The features of patients who were in ICU are presented in Table 1. Focusing on studies where authors reported findings of ICU patients, the mean duration of intubation ranged from 10 to 34 days, while the size of the tube ranged from 7 to 8. Seventy-eight (49%) intubated patients were in prone position during the ICU stay. There were 88/237 patients (37%) with a tracheostomy, which was removed after a mean duration ranging from 16 to 70 days.

3.2. Laryngeal Abnormalities

Irrespective of the definition and voice quality tools used, dysphonia was found in 70% of patients. Most patients had multiple chiefs of complaints (Table 1). PLID reported in studies are summarized in Table 3. Note that the prevalence of PLID was assessed in studies in which specific data of intubated patients were reported. Thus, the study of Neunheim et al. was excluded from this analysis according to the pooled information from non-intubated and intubated patients. Among COVID-19 patients with dysphonia in the post-discharge follow-up, the most prevalent PLID were vocal fold dysmotility, edema, laryngopharyngeal reflux, and muscle tension dysphonia (Table 3). The most prevalent laryngeal injuries included posterior glottic stenosis, granuloma, posterior glottic diastasis, and VF immobility. Sandblom et al. reported a positive association between the duration of ICU stay and the severity of swallowing disorders [10]. Among contributing factors, Hans et al. reported that prolonged intubation was associated with an increase in laryngeal injuries, e.g., posterior glottic stenosis [19], while Felix et al. observed that intubation tube size and prone position were both factors associated with laryngeal injuries [12].
Some authors reported the need for medical (botox or corticosteroid injections) or surgical (balloon dilatation or laser microsurgery procedures) treatments for the management of laryngeal injuries [11,19]. Overall, the proportion of patients requiring surgical approach ranged from 39% to 70% (mean = 48%) [11,19].

3.3. Bias Analysis

Bias analysis is reported in Appendix A. There was no study that compared the prevalence of PLID between COVID-19 discharged patients and those discharged from the hospital for another reason. Three studies were retrospective case-series (EL: IV) and five were prospective uncontrolled studies (EL: III). The patient populations substantially varied from one study to another according to the proportion of intubated versus not intubated patients, and therefore, the severity of the disease. Moreover, the delay between the discharge and the time of examination was not provided in three studies [8,9,10] and may vary from one study to another, which may lead to a comparison bias. Other factors may limit the comparison between studies, e.g., the variability in comorbidity prevalence, the proportion of tracheostomy, the duration of intubation or tracheostomy, and the methods used to evaluate the laryngeal function and PLID (Appendix A). Moreover, many important outcomes that may influence the development of PLID were not investigated in patients, including tobacco consumption, laryngopharyngeal reflux, or a history of previous cancer or radiation. No author reported medical post-discharge care (drugs), which may impact the development of some laryngeal injuries.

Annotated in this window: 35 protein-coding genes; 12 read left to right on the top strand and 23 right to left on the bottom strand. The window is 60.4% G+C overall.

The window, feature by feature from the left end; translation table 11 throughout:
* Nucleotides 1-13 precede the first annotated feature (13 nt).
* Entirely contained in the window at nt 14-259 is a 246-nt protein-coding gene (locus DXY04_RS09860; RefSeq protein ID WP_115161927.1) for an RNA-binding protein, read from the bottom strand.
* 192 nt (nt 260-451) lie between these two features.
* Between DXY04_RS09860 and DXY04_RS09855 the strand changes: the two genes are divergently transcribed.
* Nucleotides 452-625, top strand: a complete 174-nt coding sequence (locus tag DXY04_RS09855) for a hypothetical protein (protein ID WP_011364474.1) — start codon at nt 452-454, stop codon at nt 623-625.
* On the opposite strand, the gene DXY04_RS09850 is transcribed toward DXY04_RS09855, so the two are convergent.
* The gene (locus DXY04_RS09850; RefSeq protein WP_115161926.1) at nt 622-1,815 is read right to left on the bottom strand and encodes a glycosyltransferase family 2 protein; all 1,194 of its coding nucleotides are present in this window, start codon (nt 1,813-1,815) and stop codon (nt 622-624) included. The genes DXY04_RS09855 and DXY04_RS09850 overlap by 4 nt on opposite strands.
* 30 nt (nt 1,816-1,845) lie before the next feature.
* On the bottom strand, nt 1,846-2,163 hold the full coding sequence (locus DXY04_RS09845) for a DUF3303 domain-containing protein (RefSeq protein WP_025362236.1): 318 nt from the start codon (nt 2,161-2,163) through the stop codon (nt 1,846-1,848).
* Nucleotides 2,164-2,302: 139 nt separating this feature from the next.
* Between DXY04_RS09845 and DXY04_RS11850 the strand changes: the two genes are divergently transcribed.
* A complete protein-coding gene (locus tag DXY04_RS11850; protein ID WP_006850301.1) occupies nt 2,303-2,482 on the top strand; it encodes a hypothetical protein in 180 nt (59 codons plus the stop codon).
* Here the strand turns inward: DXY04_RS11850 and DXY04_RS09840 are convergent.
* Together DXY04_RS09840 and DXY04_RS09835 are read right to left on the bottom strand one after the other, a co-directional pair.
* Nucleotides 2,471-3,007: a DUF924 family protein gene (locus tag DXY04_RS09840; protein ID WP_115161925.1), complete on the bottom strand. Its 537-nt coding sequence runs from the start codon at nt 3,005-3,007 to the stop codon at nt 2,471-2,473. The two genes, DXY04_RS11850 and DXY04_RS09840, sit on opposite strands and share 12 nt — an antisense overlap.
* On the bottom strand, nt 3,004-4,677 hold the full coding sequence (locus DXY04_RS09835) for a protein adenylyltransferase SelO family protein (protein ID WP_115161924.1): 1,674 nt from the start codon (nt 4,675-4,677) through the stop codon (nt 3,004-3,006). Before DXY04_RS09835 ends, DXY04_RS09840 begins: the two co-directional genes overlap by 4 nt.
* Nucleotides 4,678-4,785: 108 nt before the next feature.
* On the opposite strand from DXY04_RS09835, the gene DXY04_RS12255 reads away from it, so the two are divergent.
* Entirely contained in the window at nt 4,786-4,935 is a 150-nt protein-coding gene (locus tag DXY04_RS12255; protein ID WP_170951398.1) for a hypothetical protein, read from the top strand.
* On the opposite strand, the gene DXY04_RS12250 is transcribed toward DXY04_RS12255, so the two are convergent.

4. Discussion

Coronavirus disease 2019 was found to be associated with many otolaryngological disorders, including smell and taste dysfunctions [20], vestibular neuritis [21], parotitis [22], and facial paralysis [23] or paradoxical vocal fold movement [24]. The association between COVID-19 and laryngeal disorders was initially observed in a first-wave epidemiological study in which 26% of patients with mild-to-moderate COVID-19 reported dysphonia throughout the clinical course of the disease [25]. Since then, the follow-up of patients who were intubated or who had a tracheostomy in ICU suggested the occurrence of mid-term PLID [8,9,10,11,12]. The present review summarized the PLID found in COVID-19 patients. Many factors may limit the draw of a reliable conclusion.